In 1911, Nichols led a baseball team in a game of some historical significance. A club from Keio University in Japan had spent three weeks playing collegiate teams in the U.S., and on May 12 they faced Nick’s semipro team in Kansas City, augmented with players from other local squads, including one from Kling’s. The Kansas City club, with Nick pitching, had the game in hand until Keio rallied for four runs in the eighth inning, on their way to a 7-6 victory.16
Kid Nichols reconnected with the major leagues that summer when he was hired by the Detroit Tigers to scout in the Texas League for a few months.
1913 was an eventful year for Nichols in several regards. On March 22 he and famous Cub Joe Tinker opened a movie and vaudeville house in Kansas City called the Diamond Theater.17 (It’s unclear how long they both maintained an ownership stake in it.) On August 5, the federal government awarded Nick a patent for his “Amusement Apparatus,” almost six years to the day of when he had applied for it. Also, his daughter Alice and her husband made him a grandfather.
In 1915 and 1916, Kid Nichols managed the Missouri Valley College baseball team. Otherwise, for the better part of a decade his only regular association with baseball resulted from announcements about the electronic scoreboard.
That changed late in the summer of 1922 when he was invited to Boston for an old-timers’ game. He pitched the first two innings for one squad and Cy Young did so for the other. Sadly, Nick was bashed for seven runs in the first frame, though he managed to escape the second inning unscathed.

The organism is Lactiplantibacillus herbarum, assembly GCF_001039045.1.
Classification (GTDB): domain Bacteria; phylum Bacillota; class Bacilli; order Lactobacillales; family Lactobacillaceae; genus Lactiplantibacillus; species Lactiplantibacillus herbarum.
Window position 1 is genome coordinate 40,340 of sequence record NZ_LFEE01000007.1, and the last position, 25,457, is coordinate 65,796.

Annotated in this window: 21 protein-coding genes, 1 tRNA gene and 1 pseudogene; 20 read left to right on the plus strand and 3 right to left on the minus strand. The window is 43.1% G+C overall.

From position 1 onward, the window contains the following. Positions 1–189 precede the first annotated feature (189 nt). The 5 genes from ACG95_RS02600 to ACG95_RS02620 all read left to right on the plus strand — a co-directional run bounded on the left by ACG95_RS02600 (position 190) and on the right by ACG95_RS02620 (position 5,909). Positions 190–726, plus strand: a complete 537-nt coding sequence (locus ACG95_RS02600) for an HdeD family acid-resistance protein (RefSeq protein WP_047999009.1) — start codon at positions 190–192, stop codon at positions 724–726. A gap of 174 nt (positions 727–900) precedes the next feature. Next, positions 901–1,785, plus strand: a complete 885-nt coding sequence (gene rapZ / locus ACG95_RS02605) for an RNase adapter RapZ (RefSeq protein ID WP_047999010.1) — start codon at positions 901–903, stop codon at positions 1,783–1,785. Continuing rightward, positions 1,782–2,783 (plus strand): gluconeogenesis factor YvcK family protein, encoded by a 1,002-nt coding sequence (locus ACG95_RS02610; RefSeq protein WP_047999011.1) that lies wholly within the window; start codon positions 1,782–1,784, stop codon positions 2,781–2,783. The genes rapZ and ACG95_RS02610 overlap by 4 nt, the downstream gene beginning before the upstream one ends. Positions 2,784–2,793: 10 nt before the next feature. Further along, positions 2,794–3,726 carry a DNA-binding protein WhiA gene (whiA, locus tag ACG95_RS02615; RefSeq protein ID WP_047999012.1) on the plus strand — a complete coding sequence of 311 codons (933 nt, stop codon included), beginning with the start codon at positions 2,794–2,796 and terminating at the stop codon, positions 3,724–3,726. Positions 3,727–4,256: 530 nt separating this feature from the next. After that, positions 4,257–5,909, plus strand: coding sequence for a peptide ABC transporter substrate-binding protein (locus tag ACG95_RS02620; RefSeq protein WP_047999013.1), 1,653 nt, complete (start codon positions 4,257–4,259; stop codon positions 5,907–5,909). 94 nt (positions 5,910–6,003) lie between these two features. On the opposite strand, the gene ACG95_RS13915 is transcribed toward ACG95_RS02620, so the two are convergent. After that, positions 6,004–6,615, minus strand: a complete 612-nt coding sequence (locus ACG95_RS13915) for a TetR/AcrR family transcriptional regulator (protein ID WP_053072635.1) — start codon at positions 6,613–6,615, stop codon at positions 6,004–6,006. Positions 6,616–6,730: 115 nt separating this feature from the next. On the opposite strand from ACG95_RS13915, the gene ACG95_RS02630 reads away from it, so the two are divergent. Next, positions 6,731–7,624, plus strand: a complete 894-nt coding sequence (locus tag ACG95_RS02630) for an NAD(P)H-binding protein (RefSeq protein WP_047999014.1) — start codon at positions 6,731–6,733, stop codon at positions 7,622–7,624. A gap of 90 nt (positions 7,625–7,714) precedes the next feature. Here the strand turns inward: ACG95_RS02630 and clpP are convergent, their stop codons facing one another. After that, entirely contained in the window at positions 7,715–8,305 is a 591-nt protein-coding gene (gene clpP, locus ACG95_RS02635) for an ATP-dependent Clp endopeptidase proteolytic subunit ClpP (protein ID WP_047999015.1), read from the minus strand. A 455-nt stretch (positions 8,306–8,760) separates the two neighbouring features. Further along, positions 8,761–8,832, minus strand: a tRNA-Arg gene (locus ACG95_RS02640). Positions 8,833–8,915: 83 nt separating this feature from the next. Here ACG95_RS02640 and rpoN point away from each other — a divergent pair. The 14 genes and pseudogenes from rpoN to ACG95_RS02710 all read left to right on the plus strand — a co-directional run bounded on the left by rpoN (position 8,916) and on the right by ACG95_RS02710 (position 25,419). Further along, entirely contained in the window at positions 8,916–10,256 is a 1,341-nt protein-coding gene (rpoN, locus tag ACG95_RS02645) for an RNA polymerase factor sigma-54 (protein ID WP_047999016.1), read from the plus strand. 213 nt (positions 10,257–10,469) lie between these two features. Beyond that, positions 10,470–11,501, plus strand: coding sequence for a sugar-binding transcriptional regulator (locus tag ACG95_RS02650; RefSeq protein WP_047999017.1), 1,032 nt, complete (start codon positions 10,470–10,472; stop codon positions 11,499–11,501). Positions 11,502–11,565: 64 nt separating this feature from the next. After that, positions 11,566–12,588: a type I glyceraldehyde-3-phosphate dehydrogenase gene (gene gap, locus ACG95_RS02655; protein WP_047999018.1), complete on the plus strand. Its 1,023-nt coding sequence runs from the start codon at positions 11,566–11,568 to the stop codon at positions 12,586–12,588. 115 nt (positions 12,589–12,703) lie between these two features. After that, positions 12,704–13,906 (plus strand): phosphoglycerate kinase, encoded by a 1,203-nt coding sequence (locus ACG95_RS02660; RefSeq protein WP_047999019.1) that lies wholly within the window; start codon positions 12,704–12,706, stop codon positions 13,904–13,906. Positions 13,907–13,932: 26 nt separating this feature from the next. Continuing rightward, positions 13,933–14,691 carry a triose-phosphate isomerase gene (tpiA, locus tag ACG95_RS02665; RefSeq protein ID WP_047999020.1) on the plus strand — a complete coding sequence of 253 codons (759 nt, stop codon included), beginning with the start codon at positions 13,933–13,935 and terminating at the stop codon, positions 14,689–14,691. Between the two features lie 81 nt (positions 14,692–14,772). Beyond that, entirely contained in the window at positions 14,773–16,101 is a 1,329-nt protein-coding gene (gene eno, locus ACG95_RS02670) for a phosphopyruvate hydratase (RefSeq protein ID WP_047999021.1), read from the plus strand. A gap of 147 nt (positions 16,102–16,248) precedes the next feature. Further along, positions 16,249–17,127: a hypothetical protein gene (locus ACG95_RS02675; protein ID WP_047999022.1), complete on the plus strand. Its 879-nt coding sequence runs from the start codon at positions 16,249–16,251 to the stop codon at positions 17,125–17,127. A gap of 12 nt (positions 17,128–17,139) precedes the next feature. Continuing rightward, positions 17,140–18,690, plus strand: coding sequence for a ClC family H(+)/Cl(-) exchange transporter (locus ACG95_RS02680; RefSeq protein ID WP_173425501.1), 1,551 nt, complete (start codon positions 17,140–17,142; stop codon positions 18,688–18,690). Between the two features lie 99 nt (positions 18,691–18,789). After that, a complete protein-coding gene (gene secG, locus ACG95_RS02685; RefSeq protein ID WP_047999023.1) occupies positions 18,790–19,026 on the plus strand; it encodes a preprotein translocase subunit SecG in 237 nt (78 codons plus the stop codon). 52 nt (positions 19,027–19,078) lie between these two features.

A decade later, Kid Nichols received recognition as a key figure helping to launch an expanded Ban Johnson League in the area, for amateur ballplayers under the age of 21.18 Nichols was drafted to train and coach the Franklin Ice Cream club in 1932. The enlarged league would produce many notable major leaguers, most prominently Mickey Mantle.
The next year, at the age of 63, Kid Nichols won the Kansas City bowling championship. Not much later, his beloved wife Jennie passed away.
Early in 1936, the inaugural class of the National Baseball Hall of Fame was announced, but Nichols suffered through years of barely registering in the voting. The New Bill James Historical Baseball Abstract explained the circumstances that contributed to this outcome. “Kid Nichols has been excluded from discussions about the greatest pitchers of all time, as much as anything, because of an accident of the calendar,” James wrote. “Baseball exploded in popularity between 1905 and 1910, just as Nichols was leaving the game. Other things happened. Sports coverage by newspapers increased exponentially, and the wire services began to cover and report every game to a national audience. Nichols missed all that; his memory was pushed into baseball’s medieval past almost before he got the clay out of his spikes.”19
In 1939, shortly before turning 70, Kid Nichols had a chance to redeem himself in a second old-timers’ game, again in Boston, a day after attending the All-Star game in New York. In a steady rain Nick pitched to five batters and finished his inning without allowing a run. A few years later, the first of his great grandchildren was born.